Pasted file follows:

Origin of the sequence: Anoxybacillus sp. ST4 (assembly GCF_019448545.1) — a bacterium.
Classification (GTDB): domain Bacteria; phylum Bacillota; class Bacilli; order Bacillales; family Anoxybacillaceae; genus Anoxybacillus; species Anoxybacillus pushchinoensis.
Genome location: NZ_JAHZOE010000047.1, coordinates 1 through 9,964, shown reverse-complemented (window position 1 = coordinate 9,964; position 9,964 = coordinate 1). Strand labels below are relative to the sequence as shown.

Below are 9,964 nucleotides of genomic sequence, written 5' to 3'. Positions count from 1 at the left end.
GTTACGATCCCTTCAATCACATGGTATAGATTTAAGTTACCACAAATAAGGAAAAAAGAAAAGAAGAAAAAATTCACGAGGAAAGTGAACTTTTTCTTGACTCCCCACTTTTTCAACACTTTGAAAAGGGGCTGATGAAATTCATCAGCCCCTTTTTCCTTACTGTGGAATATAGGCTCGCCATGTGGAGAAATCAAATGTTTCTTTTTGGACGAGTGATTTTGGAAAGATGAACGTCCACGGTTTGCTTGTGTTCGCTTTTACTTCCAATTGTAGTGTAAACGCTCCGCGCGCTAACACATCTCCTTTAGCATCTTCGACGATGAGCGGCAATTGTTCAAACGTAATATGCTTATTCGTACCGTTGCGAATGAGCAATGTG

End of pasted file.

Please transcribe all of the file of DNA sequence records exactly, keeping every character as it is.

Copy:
Origin of the sequence: Anoxybacillus sp. ST4 (assembly GCF_019448545.1) — a bacterium.
Classification (GTDB): domain Bacteria; phylum Bacillota; class Bacilli; order Bacillales; family Anoxybacillaceae; genus Anoxybacillus; species Anoxybacillus pushchinoensis.
Genome location: NZ_JAHZOE010000047.1, coordinates 1 through 9,964, shown reverse-complemented (window position 1 = coordinate 9,964; position 9,964 = coordinate 1). Strand labels below are relative to the sequence as shown.

Below are 9,964 nucleotides of genomic sequence, written 5' to 3'. Positions count from 1 at the left end.
GTTACGATCCCTTCAATCACATGGTATAGATTTAAGTTACCACAAATAAGGAAAAAAGAAAAGAAGAAAAAATTCACGAGGAAAGTGAACTTTTTCTTGACTCCCCACTTTTTCAACACTTTGAAAAGGGGCTGATGAAATTCATCAGCCCCTTTTTCCTTACTGTGGAATATAGGCTCGCCATGTGGAGAAATCAAATGTTTCTTTTTGGACGAGTGATTTTGGAAAGATGAACGTCCACGGTTTGCTTGTGTTCGCTTTTACTTCCAATTGTAGTGTAAACGCTCCGCGCGCTAACACATCTCCTTTAGCATCTTCGACGATGAGCGGCAATTGTTCAAACGTAATATGCTTATTCGTACCGTTGCGAATGAGCAATGTG